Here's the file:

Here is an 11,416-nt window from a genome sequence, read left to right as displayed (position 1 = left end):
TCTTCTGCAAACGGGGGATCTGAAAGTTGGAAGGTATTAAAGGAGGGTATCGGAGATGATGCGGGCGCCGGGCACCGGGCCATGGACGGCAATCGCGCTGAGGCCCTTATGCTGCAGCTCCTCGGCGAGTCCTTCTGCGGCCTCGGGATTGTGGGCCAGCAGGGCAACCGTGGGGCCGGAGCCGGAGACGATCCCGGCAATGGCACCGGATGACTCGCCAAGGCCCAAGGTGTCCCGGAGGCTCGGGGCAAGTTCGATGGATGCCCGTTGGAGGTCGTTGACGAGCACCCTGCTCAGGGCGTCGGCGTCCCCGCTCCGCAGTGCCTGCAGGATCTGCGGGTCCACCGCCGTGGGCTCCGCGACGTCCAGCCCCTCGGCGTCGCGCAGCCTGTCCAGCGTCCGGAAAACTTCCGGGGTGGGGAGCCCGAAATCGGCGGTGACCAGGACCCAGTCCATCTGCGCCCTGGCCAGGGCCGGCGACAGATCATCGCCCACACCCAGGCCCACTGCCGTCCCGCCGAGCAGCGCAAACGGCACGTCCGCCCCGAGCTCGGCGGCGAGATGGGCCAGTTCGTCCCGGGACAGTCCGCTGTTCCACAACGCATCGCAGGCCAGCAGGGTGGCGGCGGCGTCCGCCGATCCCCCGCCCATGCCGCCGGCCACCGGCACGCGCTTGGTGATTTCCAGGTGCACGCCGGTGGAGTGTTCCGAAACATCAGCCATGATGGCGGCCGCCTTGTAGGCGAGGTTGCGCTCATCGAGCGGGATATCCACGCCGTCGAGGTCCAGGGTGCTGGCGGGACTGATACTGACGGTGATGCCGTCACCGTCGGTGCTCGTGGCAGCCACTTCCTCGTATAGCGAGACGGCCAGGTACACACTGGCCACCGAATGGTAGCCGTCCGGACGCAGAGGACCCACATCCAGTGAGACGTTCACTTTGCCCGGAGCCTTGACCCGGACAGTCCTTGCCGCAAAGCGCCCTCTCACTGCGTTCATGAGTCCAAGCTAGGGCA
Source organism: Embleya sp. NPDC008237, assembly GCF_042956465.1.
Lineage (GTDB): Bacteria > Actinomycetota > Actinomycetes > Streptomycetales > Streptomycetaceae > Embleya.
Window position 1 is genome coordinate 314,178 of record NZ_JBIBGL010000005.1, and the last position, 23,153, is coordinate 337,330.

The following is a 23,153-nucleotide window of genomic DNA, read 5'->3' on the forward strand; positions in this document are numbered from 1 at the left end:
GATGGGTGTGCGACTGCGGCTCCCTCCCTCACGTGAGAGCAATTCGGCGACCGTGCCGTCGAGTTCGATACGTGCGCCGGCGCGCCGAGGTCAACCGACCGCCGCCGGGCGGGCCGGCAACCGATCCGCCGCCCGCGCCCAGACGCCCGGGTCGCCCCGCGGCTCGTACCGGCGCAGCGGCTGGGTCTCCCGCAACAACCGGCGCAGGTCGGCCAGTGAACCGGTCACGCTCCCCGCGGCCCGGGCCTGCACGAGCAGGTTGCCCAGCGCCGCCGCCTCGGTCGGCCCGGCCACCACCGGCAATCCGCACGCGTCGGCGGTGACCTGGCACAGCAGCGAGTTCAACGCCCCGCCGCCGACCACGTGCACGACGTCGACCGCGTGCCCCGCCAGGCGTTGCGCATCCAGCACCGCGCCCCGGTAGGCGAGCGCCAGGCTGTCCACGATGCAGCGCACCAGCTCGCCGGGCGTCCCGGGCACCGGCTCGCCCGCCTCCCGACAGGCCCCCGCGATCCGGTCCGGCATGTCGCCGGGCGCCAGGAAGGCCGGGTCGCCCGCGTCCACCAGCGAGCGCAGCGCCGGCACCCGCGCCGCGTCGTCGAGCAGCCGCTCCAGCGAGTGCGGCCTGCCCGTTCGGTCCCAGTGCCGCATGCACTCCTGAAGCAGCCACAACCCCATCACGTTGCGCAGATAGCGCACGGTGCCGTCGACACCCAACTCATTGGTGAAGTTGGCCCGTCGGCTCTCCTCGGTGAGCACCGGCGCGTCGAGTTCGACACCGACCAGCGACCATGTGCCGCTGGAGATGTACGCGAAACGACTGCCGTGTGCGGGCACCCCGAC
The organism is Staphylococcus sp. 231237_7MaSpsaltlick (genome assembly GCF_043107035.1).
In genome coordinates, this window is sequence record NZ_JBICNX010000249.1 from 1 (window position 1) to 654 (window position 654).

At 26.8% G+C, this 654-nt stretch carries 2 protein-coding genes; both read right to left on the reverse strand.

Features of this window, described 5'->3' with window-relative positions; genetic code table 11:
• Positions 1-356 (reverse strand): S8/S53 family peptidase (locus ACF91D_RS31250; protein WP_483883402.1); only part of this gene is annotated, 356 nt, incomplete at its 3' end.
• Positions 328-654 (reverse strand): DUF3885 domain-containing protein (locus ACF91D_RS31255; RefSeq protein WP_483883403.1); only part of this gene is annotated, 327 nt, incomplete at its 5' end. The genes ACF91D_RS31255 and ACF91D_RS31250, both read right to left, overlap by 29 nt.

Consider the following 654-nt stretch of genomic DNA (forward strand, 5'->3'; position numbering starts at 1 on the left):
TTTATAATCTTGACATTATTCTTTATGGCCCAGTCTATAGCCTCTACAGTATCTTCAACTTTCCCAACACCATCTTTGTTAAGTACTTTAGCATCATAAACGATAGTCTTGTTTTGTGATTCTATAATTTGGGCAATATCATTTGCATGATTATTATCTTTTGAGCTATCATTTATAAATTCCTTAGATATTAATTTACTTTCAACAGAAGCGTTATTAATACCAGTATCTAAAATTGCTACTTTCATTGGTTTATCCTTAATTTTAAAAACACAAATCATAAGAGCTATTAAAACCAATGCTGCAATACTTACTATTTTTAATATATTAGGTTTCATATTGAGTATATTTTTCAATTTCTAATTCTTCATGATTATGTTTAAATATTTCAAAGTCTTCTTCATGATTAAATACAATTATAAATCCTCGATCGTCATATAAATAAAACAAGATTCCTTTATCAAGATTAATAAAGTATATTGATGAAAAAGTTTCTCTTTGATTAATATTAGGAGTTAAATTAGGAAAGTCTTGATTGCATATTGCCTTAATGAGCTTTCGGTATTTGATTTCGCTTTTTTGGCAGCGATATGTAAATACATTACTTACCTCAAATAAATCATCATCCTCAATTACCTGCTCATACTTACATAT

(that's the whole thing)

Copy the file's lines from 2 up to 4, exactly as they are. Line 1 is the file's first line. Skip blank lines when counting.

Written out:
TCTTCTGCAAACGGGGGATCTGAAAGTTGGAAGGTATTAAAGGAGGGTATCGGAGATGATGCGGGCGCCGGGCACCGGGCCATGGACGGCAATCGCGCTGAGGCCCTTATGCTGCAGCTCCTCGGCGAGTCCTTCTGCGGCCTCGGGATTGTGGGCCAGCAGGGCAACCGTGGGGCCGGAGCCGGAGACGATCCCGGCAATGGCACCGGATGACTCGCCAAGGCCCAAGGTGTCCCGGAGGCTCGGGGCAAGTTCGATGGATGCCCGTTGGAGGTCGTTGACGAGCACCCTGCTCAGGGCGTCGGCGTCCCCGCTCCGCAGTGCCTGCAGGATCTGCGGGTCCACCGCCGTGGGCTCCGCGACGTCCAGCCCCTCGGCGTCGCGCAGCCTGTCCAGCGTCCGGAAAACTTCCGGGGTGGGGAGCCCGAAATCGGCGGTGACCAGGACCCAGTCCATCTGCGCCCTGGCCAGGGCCGGCGACAGATCATCGCCCACACCCAGGCCCACTGCCGTCCCGCCGAGCAGCGCAAACGGCACGTCCGCCCCGAGCTCGGCGGCGAGATGGGCCAGTTCGTCCCGGGACAGTCCGCTGTTCCACAACGCATCGCAGGCCAGCAGGGTGGCGGCGGCGTCCGCCGATCCCCCGCCCATGCCGCCGGCCACCGGCACGCGCTTGGTGATTTCCAGGTGCACGCCGGTGGAGTGTTCCGAAACATCAGCCATGATGGCGGCCGCCTTGTAGGCGAGGTTGCGCTCATCGAGCGGGATATCCACGCCGTCGAGGTCCAGGGTGCTGGCGGGACTGATACTGACGGTGATGCCGTCACCGTCGGTGCTCGTGGCAGCCACTTCCTCGTATAGCGAGACGGCCAGGTACACACTGGCCACCGAATGGTAGCCGTCCGGACGCAGAGGACCCACATCCAGTGAGACGTTCACTTTGCCCGGAGCCTTGACCCGGACAGTCCTTGCCGCAAAGCGCCCTCTCACTGCGTTCATGAGTCCAAGCTAGGGCA
Source organism: Embleya sp. NPDC008237, assembly GCF_042956465.1.
Lineage (GTDB): Bacteria > Actinomycetota > Actinomycetes > Streptomycetales > Streptomycetaceae > Embleya.